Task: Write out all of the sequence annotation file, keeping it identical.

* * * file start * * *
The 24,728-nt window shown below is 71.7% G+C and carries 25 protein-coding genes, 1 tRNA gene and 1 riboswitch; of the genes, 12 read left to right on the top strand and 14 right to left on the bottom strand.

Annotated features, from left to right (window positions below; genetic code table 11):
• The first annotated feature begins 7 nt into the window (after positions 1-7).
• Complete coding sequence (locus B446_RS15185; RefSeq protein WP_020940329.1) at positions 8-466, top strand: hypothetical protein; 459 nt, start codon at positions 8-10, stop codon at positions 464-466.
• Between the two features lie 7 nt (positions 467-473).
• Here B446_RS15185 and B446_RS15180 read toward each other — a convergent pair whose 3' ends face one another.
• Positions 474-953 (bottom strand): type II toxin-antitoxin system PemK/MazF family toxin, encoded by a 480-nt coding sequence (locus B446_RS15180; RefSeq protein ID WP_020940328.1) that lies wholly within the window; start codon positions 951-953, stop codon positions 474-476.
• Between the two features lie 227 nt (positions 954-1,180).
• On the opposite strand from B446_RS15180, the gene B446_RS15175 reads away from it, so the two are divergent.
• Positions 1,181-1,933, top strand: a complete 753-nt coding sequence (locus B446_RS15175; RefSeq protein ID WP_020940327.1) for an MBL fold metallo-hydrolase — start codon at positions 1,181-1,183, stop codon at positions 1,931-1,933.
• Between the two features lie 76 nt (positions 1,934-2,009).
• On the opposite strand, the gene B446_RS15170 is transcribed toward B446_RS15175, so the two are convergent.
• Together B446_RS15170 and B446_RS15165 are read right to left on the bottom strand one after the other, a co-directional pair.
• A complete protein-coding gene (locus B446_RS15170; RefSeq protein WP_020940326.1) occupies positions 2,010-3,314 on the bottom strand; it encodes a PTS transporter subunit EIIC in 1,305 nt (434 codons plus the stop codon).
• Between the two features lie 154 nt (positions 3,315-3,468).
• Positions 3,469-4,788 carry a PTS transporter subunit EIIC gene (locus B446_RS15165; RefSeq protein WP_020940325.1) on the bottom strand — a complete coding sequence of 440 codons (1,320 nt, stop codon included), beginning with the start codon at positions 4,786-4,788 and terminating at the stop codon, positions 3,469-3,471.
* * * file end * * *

The 24,728-nt window shown below is 71.7% G+C and carries 25 protein-coding genes, 1 tRNA gene and 1 riboswitch; of the genes, 12 read left to right on the top strand and 14 right to left on the bottom strand.

Annotated features, from left to right (window positions below; genetic code table 11):
• The first annotated feature begins 7 nt into the window (after positions 1-7).
• Complete coding sequence (locus B446_RS15185; RefSeq protein WP_020940329.1) at positions 8-466, top strand: hypothetical protein; 459 nt, start codon at positions 8-10, stop codon at positions 464-466.
• Between the two features lie 7 nt (positions 467-473).
• Here B446_RS15185 and B446_RS15180 read toward each other — a convergent pair whose 3' ends face one another.
• Positions 474-953 (bottom strand): type II toxin-antitoxin system PemK/MazF family toxin, encoded by a 480-nt coding sequence (locus B446_RS15180; RefSeq protein ID WP_020940328.1) that lies wholly within the window; start codon positions 951-953, stop codon positions 474-476.
• Between the two features lie 227 nt (positions 954-1,180).
• On the opposite strand from B446_RS15180, the gene B446_RS15175 reads away from it, so the two are divergent.
• Positions 1,181-1,933, top strand: a complete 753-nt coding sequence (locus B446_RS15175; RefSeq protein ID WP_020940327.1) for an MBL fold metallo-hydrolase — start codon at positions 1,181-1,183, stop codon at positions 1,931-1,933.
• Between the two features lie 76 nt (positions 1,934-2,009).
• On the opposite strand, the gene B446_RS15170 is transcribed toward B446_RS15175, so the two are convergent.
• Together B446_RS15170 and B446_RS15165 are read right to left on the bottom strand one after the other, a co-directional pair.
• A complete protein-coding gene (locus B446_RS15170; RefSeq protein WP_020940326.1) occupies positions 2,010-3,314 on the bottom strand; it encodes a PTS transporter subunit EIIC in 1,305 nt (434 codons plus the stop codon).
• Between the two features lie 154 nt (positions 3,315-3,468).
• Positions 3,469-4,788 carry a PTS transporter subunit EIIC gene (locus B446_RS15165; RefSeq protein WP_020940325.1) on the bottom strand — a complete coding sequence of 440 codons (1,320 nt, stop codon included), beginning with the start codon at positions 4,786-4,788 and terminating at the stop codon, positions 3,469-3,471.